Last week I experienced a meal like I’ve never experienced. A meal fit for James Beard, or more correctly, a meal fit for the James Beard House. For those who don’t know anything about the man himself, James Beard is probably best described by Julia Child, “Beard was the quintessential American cook. Well-educated and well-traveled during his eighty-two years, he was familiar with many cuisines but he remained fundamentally American. He was a big man, over six feet tall, with a big belly, and huge hands. An endearing and always lively teacher, he loved people, loved his work, loved gossip, loved to eat, loved a good time”. In other words, James Beard made had a huge culinary impact in the 20th century; and in our age of the celebrity chefs, the honour to cook for the James Beard House is a big notch on the resume.
Chef Chris Mills, who was the man behind this meal, currently resides as the Corporate Chef for the Joey Restaurant family. Don’t let the chain name fool you though; Chef Mills started his professional career at The Fairmont Chateau Whistler, before moving on to the Metropolitan Hotel in Vancouver. Having now been with the Joey’s group since 2000, Chef Mills has already cooked for the James Beard House (2006), competed in the Bocuse d’Or (2001) and participated as one of just two Canadians to compete on the original Iron Chef Japan series. Not bad eh!
As you can imagine, being asked to cook for a second time at the Beard house allows you to build on your first experience; which is what brought Sarah and I to the table. Not taking this situation lightly, Chef Mills, along with his hand-picked staff, will be recreating the entire meal in each major centre that Joey’s operates in. Starting with Edmonton, a select few will also experience this evening in Calgary, Vancouver, Seattle, & Toronto, before the team flies to New York on November 17th, for their meal on November 20th.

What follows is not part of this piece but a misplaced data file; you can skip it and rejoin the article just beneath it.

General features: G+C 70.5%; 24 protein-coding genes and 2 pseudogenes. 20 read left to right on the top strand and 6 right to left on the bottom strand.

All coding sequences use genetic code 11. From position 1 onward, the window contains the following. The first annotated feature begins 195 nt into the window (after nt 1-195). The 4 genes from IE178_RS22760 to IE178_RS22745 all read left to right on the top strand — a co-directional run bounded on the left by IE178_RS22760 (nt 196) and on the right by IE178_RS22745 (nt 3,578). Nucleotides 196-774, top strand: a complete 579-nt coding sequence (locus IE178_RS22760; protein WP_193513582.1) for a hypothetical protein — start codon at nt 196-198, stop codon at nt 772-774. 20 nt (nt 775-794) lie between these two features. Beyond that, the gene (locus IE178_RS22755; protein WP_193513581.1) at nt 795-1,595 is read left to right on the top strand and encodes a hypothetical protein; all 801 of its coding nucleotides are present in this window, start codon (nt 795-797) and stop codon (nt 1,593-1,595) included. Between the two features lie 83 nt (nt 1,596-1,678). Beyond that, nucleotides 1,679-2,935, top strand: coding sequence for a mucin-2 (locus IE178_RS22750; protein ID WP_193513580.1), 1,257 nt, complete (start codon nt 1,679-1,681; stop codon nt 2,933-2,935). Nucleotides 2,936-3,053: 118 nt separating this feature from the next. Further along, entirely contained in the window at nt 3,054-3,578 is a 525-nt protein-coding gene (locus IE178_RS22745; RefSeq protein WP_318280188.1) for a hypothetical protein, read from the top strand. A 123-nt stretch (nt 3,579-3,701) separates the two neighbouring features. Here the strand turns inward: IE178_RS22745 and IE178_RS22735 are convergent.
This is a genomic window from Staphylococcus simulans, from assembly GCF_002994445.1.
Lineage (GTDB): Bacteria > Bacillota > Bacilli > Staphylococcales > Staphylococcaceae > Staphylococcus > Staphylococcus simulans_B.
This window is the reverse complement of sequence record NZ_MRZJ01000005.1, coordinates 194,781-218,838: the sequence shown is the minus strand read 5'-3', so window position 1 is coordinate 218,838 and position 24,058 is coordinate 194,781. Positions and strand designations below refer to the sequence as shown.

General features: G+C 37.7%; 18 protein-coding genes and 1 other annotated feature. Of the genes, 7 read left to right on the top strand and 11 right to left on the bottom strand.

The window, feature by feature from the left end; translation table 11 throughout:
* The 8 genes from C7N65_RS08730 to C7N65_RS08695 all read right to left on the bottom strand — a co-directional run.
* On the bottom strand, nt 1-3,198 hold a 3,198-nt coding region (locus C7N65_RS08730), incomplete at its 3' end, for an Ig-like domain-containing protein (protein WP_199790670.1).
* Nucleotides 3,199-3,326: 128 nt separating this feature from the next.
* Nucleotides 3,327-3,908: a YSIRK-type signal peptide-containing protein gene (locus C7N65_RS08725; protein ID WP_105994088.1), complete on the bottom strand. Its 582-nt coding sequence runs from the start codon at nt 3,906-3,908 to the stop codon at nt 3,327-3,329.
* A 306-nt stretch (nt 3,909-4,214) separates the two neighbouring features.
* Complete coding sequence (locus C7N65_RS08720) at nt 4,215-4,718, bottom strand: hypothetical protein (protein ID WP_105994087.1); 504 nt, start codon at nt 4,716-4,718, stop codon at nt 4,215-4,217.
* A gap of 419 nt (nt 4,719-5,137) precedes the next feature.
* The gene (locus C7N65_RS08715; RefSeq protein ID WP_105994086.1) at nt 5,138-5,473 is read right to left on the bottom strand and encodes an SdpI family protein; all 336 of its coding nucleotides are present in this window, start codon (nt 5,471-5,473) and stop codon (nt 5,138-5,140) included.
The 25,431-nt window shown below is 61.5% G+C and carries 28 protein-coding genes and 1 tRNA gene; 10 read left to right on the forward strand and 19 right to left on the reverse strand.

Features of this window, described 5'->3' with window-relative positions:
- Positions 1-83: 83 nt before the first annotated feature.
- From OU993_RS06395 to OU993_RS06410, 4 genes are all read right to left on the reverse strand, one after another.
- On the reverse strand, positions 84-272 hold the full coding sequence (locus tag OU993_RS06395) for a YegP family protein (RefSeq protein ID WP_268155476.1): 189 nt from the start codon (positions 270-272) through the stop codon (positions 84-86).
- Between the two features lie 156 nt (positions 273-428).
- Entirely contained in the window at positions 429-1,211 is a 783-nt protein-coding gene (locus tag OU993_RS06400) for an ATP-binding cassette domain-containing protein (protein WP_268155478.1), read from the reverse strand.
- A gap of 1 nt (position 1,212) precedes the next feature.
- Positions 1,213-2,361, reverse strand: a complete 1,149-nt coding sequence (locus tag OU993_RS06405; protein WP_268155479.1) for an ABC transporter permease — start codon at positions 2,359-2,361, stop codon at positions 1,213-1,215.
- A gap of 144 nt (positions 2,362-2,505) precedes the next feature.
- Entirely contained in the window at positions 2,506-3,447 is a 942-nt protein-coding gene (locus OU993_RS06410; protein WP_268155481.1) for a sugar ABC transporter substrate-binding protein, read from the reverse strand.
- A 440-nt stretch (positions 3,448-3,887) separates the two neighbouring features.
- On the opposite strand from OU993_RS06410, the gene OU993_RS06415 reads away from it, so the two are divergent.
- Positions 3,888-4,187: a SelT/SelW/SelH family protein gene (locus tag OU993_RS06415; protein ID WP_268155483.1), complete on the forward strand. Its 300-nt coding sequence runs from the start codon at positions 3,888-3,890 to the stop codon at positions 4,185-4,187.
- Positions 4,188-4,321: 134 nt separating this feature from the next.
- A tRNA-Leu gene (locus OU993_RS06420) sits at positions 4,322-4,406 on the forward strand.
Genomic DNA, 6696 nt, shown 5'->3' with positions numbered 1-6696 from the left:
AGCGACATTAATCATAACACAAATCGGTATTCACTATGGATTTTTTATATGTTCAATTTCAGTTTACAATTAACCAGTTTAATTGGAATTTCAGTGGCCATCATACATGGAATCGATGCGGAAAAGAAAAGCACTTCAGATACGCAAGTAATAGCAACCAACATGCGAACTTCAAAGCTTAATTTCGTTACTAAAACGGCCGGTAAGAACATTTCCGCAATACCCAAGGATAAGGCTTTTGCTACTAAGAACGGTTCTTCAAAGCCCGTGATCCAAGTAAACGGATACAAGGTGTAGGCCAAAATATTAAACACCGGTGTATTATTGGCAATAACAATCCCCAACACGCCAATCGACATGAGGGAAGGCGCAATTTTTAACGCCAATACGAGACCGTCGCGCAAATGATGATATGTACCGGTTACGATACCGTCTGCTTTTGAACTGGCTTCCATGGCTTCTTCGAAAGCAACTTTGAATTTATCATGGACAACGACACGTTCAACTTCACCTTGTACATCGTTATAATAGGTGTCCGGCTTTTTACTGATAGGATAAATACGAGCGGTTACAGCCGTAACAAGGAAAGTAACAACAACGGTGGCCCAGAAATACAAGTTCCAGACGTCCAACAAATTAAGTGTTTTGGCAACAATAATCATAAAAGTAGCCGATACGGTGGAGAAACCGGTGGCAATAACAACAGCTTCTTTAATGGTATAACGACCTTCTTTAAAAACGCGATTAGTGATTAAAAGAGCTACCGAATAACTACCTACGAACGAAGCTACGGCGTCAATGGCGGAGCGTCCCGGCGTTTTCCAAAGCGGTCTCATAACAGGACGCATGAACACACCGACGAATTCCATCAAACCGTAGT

With a section of Joey Mayfield set aside for the lucky diners, Sarah and I arrived to a very warm welcome and a glass of wine. While taking in the space, we chatted with Britt, Joey’s Director of Marketing, who filled us in on all the details for the night, as well as some stories about the experience to this point. As a food lover, I couldlisten to these stories for hours. With more people to talk with than just us, we were soon left to mingle with our fellow guests.
The menu for the night, which was billed as marriage of Asian and North American influences, was designed by Chef Mills to celebrate the Pacific Rim. Welearned that many elements of the night’s meal were in fact ‘foraged’ by the chef himself. From the matsutake mushrooms that were collected from Chef Mills secret mountainside spot, to the lavender which was grown on his own rooftop garden to the Spring salmon caught off BC’s coast. Getting hungry yet? I know Sarah and I were at this point..where were those darn appetizers. Oh here they come!
Peaches & Cream Chicken ‘Corndog’. Japanese Hummus. Chicken Tacos. Pacific Tuna Chopsticks. All were bold and quite distinct from each other. The tuna chopsticks and chicken tacos proved to be our favourites. Both plates just seemed to zing with flavour and punch us in the awesome gland. The corndog (with hot mustard or curry raisin relish) was more of a mixed bag as the initial selection was deep-fried perfectly, while subsequent offerings seemed to spend a few minutes too long basking in oil. The Japanese hummus (wasabi and edamame puree) was a grand idea, and a fun play on the chickpea version.
Getting our queue to sit, Sarah and I were positioned right beside the infinity pool. And let me say, I haven’t met anyone since our visit that knew of this gorgeous space. Private functions anyone! First course – Citrus-Cured Haida Gwaii Salmon with Dungeness Crab Flan & Cornbread. Arriving on a long plate, the entire selection was perfect. The cured salmon was firm, fresh and absolutely grand. The crab was moist, and sat atop a buttery rich flan; to cut some of the richness, Sarah and I scooped it on to our selection of breads like butter. Heaven. The potato foam puree, with frisée and salmon roe was also delicious; I’m a sucker for large fish eggs that pop in your mouth.